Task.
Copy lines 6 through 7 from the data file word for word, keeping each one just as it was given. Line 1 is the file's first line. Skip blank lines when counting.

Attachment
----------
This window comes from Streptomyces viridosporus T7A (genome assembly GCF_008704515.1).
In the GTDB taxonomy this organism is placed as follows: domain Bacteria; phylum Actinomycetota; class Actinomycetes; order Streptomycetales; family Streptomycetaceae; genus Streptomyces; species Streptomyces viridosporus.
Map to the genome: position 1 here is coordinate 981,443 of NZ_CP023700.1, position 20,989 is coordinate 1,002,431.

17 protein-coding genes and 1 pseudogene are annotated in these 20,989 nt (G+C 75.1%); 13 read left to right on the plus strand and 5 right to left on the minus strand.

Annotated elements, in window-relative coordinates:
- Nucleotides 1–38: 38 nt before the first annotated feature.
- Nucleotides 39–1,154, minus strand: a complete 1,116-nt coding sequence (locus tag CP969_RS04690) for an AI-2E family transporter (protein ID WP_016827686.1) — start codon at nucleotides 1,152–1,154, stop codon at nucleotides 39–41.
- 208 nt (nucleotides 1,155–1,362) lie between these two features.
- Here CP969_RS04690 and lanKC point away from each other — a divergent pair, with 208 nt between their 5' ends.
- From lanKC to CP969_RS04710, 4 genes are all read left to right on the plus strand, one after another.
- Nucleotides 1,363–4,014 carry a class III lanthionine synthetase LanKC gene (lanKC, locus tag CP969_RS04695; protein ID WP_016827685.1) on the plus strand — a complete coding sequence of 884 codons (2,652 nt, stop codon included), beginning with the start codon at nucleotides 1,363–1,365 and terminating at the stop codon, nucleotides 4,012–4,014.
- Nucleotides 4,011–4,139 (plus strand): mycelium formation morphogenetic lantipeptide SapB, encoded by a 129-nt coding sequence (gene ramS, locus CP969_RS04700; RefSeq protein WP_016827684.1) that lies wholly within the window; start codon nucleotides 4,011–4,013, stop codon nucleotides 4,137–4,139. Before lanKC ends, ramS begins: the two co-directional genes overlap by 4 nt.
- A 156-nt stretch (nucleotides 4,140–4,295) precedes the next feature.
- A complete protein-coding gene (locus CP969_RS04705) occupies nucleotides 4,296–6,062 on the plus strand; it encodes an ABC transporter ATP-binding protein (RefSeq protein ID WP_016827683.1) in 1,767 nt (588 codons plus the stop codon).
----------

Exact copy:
- Nucleotides 1–38: 38 nt before the first annotated feature.
- Nucleotides 39–1,154, minus strand: a complete 1,116-nt coding sequence (locus tag CP969_RS04690) for an AI-2E family transporter (protein ID WP_016827686.1) — start codon at nucleotides 1,152–1,154, stop codon at nucleotides 39–41.